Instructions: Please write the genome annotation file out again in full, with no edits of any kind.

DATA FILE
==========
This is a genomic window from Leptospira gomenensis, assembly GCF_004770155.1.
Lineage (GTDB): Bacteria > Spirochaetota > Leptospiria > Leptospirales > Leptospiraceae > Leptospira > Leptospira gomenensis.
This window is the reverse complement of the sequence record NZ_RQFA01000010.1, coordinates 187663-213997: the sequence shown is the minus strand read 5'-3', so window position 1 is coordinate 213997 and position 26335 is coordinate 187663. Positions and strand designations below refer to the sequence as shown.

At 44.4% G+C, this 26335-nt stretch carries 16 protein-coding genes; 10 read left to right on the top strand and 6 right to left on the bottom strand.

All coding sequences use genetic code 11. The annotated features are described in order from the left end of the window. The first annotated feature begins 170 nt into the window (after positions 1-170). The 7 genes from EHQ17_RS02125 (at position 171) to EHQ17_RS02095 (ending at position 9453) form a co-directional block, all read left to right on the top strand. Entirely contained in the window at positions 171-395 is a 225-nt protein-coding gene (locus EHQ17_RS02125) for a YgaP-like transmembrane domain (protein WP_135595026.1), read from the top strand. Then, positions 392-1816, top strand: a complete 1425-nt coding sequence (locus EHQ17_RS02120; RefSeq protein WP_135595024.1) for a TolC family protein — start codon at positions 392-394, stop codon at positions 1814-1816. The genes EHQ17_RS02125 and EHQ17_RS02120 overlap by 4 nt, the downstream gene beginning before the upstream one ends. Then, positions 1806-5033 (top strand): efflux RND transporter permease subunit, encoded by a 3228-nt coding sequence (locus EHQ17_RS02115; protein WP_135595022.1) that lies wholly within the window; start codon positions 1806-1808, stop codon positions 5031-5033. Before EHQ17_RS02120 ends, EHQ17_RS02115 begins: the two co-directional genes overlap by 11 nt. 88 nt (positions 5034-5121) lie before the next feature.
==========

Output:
This is a genomic window from Leptospira gomenensis, assembly GCF_004770155.1.
Lineage (GTDB): Bacteria > Spirochaetota > Leptospiria > Leptospirales > Leptospiraceae > Leptospira > Leptospira gomenensis.
This window is the reverse complement of the sequence record NZ_RQFA01000010.1, coordinates 187663-213997: the sequence shown is the minus strand read 5'-3', so window position 1 is coordinate 213997 and position 26335 is coordinate 187663. Positions and strand designations below refer to the sequence as shown.

At 44.4% G+C, this 26335-nt stretch carries 16 protein-coding genes; 10 read left to right on the top strand and 6 right to left on the bottom strand.

All coding sequences use genetic code 11. The annotated features are described in order from the left end of the window. The first annotated feature begins 170 nt into the window (after positions 1-170). The 7 genes from EHQ17_RS02125 (at position 171) to EHQ17_RS02095 (ending at position 9453) form a co-directional block, all read left to right on the top strand. Entirely contained in the window at positions 171-395 is a 225-nt protein-coding gene (locus EHQ17_RS02125) for a YgaP-like transmembrane domain (protein WP_135595026.1), read from the top strand. Then, positions 392-1816, top strand: a complete 1425-nt coding sequence (locus EHQ17_RS02120; RefSeq protein WP_135595024.1) for a TolC family protein — start codon at positions 392-394, stop codon at positions 1814-1816. The genes EHQ17_RS02125 and EHQ17_RS02120 overlap by 4 nt, the downstream gene beginning before the upstream one ends. Then, positions 1806-5033 (top strand): efflux RND transporter permease subunit, encoded by a 3228-nt coding sequence (locus EHQ17_RS02115; protein WP_135595022.1) that lies wholly within the window; start codon positions 1806-1808, stop codon positions 5031-5033. Before EHQ17_RS02120 ends, EHQ17_RS02115 begins: the two co-directional genes overlap by 11 nt. 88 nt (positions 5034-5121) lie before the next feature.